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The Love Song of J. British essayist, publisher, playwright, literary and social critic, and “one of the twentieth century’s major poets”. He moved from his native United States to England in 1914 at the age of 25, settling, working, and marrying there. 1927 at the age of 39, renouncing his American citizenship. 1948, “for his outstanding, pioneer contribution to present-day poetry”. Hydraulic-Press Brick Company in St Louis. 44 years old when he was born.
Eliot was born at 2635 Locust Street, a property owned by his grandfather, William Greenleaf Eliot. Known to family and friends as Tom, he was the namesake of his maternal grandfather, Thomas Stearns. Eliot’s childhood infatuation with literature can be ascribed to several factors. Firstly, he had to overcome physical limitations as a child.
As he was often isolated, his love for literature developed. In his memoir of Eliot, his friend Robert Sencourt comments that the young Eliot “would often curl up in the window-seat behind an enormous book, setting the drug of dreams against the pain of living. Secondly, Eliot credited his hometown with fuelling his literary vision: “It is self-evident that St. Louis affected me more deeply than any other environment has ever done. I consider myself fortunate to have been born here, rather than in Boston, or New York, or London. Latin, Ancient Greek, French, and German.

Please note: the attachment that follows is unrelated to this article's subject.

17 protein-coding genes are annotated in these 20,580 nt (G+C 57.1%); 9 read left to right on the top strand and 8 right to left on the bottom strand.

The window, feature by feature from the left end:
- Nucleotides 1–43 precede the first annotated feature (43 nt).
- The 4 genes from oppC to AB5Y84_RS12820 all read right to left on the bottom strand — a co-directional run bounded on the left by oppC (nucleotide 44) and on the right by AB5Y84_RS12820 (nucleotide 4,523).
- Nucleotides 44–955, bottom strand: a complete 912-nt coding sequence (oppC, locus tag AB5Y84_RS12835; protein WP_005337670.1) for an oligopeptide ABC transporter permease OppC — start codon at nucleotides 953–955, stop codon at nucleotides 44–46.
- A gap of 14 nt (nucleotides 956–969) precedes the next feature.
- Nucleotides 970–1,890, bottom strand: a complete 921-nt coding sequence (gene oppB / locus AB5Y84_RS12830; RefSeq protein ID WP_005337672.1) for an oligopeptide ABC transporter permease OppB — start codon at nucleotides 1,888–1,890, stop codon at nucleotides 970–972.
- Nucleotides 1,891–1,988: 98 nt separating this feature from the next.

He said the results were gloomy and despairing and he destroyed them. He also published three short stories in 1905, “Birds of Prey”, “A Tale of a Whale” and “The Man Who Was King”. Such a link with primitive people importantly antedates his anthropological studies at Harvard. Louis, Missouri for the first sixteen years of his life at the house on Locust St. After going away to school in 1905, he only returned to St. Louis for vacations and visits.
Despite moving away from the city, Eliot wrote to a friend that the “Missouri and the Mississippi have made a deeper impression on me than any other part of the world. He recovered and persisted, attaining a B. English literature in the fourth. It was defeated by two votes, after Eliot reminded the students how much they owed American culture. Escaping Oxford, Eliot spent much of his time in London. A connection through Aiken resulted in an arranged meeting and on 22 September 1914, Eliot paid a visit to Pound’s flat.
Pound instantly deemed Eliot “worth watching” and was crucial to Eliot’s beginning career as a poet, as he is credited with promoting Eliot through social events and literary gatherings. Thus, according to biographer John Worthen, during his time in England Eliot “was seeing as little of Oxford as possible”. He was instead spending long periods of time in London, in the company of Ezra Pound and “some of the modern artists whom the war has so far spared It was Pound who helped most, introducing him everywhere. In the end, Eliot did not settle at Merton and left after a year.